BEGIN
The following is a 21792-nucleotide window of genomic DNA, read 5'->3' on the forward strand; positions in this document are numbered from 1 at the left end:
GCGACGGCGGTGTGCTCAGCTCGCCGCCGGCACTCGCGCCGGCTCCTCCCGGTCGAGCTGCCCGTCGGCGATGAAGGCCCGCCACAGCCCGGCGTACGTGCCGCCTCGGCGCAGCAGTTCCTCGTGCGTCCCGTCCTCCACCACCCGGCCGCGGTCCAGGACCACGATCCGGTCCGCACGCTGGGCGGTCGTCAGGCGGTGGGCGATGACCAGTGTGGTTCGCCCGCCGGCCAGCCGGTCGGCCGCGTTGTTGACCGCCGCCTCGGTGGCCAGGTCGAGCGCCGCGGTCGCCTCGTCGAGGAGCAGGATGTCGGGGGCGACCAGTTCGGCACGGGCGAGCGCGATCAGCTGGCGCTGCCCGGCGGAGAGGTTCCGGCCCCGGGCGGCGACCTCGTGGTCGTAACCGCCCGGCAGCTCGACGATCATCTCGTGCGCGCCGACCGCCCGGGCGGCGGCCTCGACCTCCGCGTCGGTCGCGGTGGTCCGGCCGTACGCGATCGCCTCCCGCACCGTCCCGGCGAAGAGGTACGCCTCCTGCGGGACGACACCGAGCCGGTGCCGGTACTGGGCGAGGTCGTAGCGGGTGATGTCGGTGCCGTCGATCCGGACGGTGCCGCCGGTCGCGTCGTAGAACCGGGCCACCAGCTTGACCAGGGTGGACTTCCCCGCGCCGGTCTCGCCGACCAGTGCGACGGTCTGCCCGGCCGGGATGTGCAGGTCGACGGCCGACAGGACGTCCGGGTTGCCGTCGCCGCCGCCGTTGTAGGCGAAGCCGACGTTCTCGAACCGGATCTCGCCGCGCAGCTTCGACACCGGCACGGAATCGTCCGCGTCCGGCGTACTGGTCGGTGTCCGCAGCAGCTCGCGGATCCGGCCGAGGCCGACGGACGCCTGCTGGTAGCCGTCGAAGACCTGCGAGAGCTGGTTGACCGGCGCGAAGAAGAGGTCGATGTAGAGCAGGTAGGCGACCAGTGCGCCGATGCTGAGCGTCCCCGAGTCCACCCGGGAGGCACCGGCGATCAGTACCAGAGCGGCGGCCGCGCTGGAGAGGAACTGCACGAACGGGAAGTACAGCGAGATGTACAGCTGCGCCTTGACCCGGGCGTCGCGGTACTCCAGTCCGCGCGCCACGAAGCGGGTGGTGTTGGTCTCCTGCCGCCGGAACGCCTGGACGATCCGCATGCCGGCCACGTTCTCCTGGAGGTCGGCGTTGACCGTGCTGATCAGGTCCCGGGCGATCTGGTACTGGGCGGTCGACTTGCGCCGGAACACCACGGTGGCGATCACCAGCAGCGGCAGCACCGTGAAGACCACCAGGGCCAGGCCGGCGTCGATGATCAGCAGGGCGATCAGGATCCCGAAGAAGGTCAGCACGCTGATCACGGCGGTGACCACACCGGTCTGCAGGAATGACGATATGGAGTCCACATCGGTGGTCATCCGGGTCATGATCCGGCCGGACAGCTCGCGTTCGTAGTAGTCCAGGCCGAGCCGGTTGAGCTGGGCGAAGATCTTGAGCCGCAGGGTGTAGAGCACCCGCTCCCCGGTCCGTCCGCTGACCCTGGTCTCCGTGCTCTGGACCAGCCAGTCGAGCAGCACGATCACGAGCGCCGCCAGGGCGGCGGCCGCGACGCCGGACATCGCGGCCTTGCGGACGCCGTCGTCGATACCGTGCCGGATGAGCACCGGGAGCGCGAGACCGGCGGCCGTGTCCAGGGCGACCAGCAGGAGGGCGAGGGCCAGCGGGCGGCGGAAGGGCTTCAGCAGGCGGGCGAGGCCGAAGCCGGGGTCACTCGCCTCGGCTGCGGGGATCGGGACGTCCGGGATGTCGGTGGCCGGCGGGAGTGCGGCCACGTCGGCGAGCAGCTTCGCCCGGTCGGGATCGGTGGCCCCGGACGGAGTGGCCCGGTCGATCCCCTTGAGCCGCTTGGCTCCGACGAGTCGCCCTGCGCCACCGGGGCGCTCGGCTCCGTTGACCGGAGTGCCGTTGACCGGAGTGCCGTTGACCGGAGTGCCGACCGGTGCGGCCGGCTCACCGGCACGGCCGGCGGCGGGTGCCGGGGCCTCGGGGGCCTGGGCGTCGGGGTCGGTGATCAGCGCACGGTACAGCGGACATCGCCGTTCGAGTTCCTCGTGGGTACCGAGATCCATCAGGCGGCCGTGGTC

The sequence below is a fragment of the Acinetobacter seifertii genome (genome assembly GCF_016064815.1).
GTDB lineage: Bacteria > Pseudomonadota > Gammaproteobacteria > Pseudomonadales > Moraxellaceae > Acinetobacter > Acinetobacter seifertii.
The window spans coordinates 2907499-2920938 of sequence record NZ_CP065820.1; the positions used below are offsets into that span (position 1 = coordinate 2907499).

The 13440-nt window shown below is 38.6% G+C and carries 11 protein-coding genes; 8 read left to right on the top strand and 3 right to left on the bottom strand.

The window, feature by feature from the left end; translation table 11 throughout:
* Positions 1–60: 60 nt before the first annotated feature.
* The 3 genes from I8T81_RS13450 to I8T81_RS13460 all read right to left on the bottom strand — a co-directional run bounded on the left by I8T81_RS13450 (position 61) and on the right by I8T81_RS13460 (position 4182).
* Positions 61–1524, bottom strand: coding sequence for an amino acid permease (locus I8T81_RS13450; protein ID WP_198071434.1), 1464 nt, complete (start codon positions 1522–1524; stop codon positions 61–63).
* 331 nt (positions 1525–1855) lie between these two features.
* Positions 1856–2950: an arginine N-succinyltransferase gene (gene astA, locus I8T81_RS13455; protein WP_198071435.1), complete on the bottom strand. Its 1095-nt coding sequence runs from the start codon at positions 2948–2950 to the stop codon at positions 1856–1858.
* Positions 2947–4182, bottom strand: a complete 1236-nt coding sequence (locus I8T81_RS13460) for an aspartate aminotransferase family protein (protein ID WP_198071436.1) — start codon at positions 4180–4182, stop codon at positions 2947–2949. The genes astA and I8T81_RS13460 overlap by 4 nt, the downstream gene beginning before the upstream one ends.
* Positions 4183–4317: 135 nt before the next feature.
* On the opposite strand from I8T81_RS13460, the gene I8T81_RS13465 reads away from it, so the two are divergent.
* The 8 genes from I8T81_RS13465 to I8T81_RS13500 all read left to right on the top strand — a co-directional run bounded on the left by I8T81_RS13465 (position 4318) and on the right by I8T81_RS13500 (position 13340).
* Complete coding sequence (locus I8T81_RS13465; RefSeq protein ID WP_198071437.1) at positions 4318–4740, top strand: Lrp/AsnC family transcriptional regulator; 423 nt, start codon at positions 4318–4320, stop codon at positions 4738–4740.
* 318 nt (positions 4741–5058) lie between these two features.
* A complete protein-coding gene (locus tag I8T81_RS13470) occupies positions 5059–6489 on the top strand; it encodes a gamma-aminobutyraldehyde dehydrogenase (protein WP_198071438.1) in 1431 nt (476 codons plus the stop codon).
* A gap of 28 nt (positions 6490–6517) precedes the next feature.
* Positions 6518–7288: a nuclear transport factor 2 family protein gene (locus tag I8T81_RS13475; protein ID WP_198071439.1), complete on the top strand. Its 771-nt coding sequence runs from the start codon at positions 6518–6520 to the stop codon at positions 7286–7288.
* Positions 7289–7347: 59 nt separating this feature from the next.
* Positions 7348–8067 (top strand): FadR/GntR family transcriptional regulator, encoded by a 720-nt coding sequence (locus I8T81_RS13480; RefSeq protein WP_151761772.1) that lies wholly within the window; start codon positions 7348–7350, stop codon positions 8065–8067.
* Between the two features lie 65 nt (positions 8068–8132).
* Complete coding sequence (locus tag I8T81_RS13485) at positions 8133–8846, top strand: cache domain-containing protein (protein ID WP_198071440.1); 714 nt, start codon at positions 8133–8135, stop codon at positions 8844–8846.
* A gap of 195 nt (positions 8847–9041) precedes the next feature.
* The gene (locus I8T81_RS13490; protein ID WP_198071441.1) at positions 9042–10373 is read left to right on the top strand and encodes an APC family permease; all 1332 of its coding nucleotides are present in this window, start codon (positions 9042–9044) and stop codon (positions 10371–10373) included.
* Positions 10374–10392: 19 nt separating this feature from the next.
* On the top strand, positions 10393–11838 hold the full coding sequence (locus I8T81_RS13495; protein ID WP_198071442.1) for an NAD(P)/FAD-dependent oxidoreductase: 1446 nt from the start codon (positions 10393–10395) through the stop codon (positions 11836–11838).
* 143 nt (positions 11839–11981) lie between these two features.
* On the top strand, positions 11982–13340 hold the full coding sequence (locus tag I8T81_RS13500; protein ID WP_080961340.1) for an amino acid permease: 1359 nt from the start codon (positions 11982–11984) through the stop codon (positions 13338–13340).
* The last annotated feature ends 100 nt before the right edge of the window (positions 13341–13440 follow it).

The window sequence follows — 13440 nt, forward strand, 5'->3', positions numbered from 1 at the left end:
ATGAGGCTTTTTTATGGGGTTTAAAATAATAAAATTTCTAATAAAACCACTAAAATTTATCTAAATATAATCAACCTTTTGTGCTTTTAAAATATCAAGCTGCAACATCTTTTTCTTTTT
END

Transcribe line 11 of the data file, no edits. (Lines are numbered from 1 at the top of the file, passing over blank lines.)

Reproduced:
* 331 nt (positions 1525–1855) lie between these two features.